In Context: Voices of Light features songs by Austin Chinese Choir and Capital City Men’s Chorus and the choirs from East Austin Baptist, Abiding Love Lutheran Church, The Lakeway Church and Barton Hills Elementary School. The diverse lineup illustrates that regardless of differences, the desire to express the experience of life through music is a common goal.
This special airs Sunday, December 20, at 6 p.m. and Wednesday, December 23, at 7 p.m. An encore presentation is also scheduled for Monday, January 11, at 8 p.m.
Chet Garner host ofThe Austin Daytripper will be at the REI in Round Rock on Saturday, Dec. 12, to talk about cool day trips in and around Central Texas. He’ll also be listing his top 10 mandatory day trips around Austin. The REI is located at 201 University Oaks Blvd, Suite 1100
Texas Monthly Talks with Washington Post columnist E.J. Dionne
7 p.m. Thursday, October 8
also airs at 12:30 p.m. Sunday, October 11
For more than 15 years, E. J. Dionne has shared his opinions about politics, the media and the role of religion in public life with the The Washington Post’s readers. He also serves as a senior fellow at The Brookings Institution, writes popular books about politics and frequently shares commentary with NPR, This Week and Meet the Press. Join us to learn more about the latest news from Washington, and the latest opinions from Dionne.
Thursdays at 9:30 p.m. starting October 8
From the well-known landmarks to the completely obscure dives and hideaways, host Chet Garner takes viewers on an adventure throughout Central Texas on The Austin Daytripper. In the premiere episode, Chet travels to Waco; home of Baylor University, Dr. Pepper, and exceptional mountain biking right in the middle of the city. If you thought Waco wasn’t worth the trip, better think again.
Program: Juneteenth Jamboree 2008 and 2009 back-to-back
Date: Thursday, June 18
Time: starting at 8 p.m.
The first African slave arrived in Texas in 1528, but it took until June 19, 1865 to end slavery in Texas and the United States. The anniversary of that day is celebrated as a holiday– Juneteenth. And in celebration, 2008’s Juneteenth Jamboree at 8 p.m. explains the history of blacks in Texas, and commemorates the namesake of the annual Alvin Patterson Battle of the Bands.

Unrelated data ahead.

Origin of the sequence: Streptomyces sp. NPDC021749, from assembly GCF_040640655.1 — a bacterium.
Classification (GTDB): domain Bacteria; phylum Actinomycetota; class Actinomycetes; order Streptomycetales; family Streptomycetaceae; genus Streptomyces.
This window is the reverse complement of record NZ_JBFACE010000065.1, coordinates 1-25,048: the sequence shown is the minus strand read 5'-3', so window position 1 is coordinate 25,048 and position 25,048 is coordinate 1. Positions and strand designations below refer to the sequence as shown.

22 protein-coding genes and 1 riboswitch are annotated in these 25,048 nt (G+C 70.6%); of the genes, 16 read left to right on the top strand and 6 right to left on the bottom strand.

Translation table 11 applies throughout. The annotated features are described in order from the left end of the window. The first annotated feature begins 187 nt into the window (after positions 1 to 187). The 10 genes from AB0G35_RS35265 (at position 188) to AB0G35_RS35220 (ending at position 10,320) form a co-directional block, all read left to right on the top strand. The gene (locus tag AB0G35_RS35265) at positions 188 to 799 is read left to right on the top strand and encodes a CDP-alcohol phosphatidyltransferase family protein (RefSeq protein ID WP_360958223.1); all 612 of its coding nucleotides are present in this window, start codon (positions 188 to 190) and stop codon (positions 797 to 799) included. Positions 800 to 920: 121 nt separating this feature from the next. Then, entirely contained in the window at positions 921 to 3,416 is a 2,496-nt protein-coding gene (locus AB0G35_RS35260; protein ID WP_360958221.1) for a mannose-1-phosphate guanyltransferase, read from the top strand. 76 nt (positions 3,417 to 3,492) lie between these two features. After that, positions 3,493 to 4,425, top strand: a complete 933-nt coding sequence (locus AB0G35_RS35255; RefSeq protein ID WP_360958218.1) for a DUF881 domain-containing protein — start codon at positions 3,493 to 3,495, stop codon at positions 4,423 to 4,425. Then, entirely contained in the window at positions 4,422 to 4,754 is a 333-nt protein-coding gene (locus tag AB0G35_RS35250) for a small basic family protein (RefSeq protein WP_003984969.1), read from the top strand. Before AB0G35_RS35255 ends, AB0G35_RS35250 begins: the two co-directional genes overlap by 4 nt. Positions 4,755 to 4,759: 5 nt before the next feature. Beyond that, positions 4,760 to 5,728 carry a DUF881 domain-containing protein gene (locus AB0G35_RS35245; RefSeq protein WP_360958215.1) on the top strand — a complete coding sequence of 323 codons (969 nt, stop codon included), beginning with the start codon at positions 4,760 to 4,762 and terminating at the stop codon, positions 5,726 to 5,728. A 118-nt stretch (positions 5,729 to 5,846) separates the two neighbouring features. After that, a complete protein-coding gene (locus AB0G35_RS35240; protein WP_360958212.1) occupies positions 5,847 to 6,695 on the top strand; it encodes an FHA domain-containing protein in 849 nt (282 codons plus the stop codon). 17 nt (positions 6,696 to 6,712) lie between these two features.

2009’s Juneteenth Jamboree at 8:30 p.m. takes a moment to consider a song that is heard every year at this occasion, “The Negro National Anthem.” Also several young essay winners tell why Juneteenth is relevant today.
Program: Texas Monthly Talks
Time: 7 p.m.
Date: Thursday, Jan. 22
Also airs: Sunday, Jan. 25, at 12:30 p.m.
We all said it couldn’t be done — and by we, I mean the unwashed, unapologetic know-it-alls who make up the Capitol community: the collection of ink-stained wretches, amateur pundits, professional kibbitzers, and other self-anointed insiders who profess to understand the various moves on the chess board well before they occur. Well, my friends, what we have here is a new king, and the conventional wisdom has been checkmated. On January 13, the opening day of the 81st session, two-term Republican state representative Joe Straus of San Antonio emerged from near-obscurity to become the 75th Speaker of the Texas House. In doing so, he toppled the man who everyone said — was certain — would continue in that leadership post for as long as he desired: Tom Craddick of Midland, an immensely powerful, relentlessly partisan, impressively strategic and tactical pol whose eternal reign was assured, even many Democrats admitted, by legendary survival instincts. Feared more than loved, Craddick ruled his roost these last three sessions in ways that both enhanced and diminished his standing, along with that of his party, which saw its majority dwindle to only one seat following last November’s elections. His opponents — the so-called ABCS, for Anybody but Craddick — tried and failed to oust him in 2007, and they might have missed their change again if not for the remarkably synchronized efforts of elevent Republican insurgents, who improbably settled on 49-year-old Straus as their standard-bearer, and the overwhelming majority of Democrats, who got in line behind him. Who is Straus? What most people know is that he hails from a storied clan with deep ties to the business wing of the Republican party, that he himself is thought to be an ideological moderate, that he’s less opposed to abortion and more supportive of gambling — a family business interest — than most of his conservative brethren, and that he’s a consensus-builder and with a genial disposition that stands as a stark comparison to Craddick’s grim affect. More we’re sure to learn in the weeks and months ahead.
A conversation with the man of the hour, Joe Straus, on this edition of Texas Monthly Talks.